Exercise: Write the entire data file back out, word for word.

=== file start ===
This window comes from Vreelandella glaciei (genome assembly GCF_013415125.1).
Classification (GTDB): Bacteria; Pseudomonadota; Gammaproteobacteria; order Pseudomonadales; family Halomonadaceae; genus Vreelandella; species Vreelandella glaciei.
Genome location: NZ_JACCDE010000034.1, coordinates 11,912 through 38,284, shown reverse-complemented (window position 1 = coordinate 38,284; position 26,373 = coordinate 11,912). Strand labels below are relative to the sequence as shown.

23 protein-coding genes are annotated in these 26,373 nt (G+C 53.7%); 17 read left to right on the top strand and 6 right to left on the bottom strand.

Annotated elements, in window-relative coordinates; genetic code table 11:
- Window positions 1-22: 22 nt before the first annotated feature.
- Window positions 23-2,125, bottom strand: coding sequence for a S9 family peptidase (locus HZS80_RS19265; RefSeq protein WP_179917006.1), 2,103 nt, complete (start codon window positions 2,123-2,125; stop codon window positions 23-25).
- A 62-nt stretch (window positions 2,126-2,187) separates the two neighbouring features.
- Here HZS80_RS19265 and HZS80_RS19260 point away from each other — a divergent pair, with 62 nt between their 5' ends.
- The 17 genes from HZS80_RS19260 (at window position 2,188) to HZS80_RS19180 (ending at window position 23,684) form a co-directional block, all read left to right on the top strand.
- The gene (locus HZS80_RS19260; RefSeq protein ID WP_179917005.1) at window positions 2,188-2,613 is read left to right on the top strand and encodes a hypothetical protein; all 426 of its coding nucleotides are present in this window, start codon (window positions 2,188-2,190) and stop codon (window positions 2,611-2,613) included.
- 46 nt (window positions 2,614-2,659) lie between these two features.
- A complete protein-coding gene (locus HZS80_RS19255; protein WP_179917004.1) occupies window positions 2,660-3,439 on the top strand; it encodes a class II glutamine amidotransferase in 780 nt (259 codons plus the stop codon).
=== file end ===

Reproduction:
This window comes from Vreelandella glaciei (genome assembly GCF_013415125.1).
Classification (GTDB): Bacteria; Pseudomonadota; Gammaproteobacteria; order Pseudomonadales; family Halomonadaceae; genus Vreelandella; species Vreelandella glaciei.
Genome location: NZ_JACCDE010000034.1, coordinates 11,912 through 38,284, shown reverse-complemented (window position 1 = coordinate 38,284; position 26,373 = coordinate 11,912). Strand labels below are relative to the sequence as shown.

23 protein-coding genes are annotated in these 26,373 nt (G+C 53.7%); 17 read left to right on the top strand and 6 right to left on the bottom strand.

Annotated elements, in window-relative coordinates; genetic code table 11:
- Window positions 1-22: 22 nt before the first annotated feature.
- Window positions 23-2,125, bottom strand: coding sequence for a S9 family peptidase (locus HZS80_RS19265; RefSeq protein WP_179917006.1), 2,103 nt, complete (start codon window positions 2,123-2,125; stop codon window positions 23-25).
- A 62-nt stretch (window positions 2,126-2,187) separates the two neighbouring features.
- Here HZS80_RS19265 and HZS80_RS19260 point away from each other — a divergent pair, with 62 nt between their 5' ends.
- The 17 genes from HZS80_RS19260 (at window position 2,188) to HZS80_RS19180 (ending at window position 23,684) form a co-directional block, all read left to right on the top strand.
- The gene (locus HZS80_RS19260; RefSeq protein ID WP_179917005.1) at window positions 2,188-2,613 is read left to right on the top strand and encodes a hypothetical protein; all 426 of its coding nucleotides are present in this window, start codon (window positions 2,188-2,190) and stop codon (window positions 2,611-2,613) included.
- 46 nt (window positions 2,614-2,659) lie between these two features.
- A complete protein-coding gene (locus HZS80_RS19255; protein WP_179917004.1) occupies window positions 2,660-3,439 on the top strand; it encodes a class II glutamine amidotransferase in 780 nt (259 codons plus the stop codon).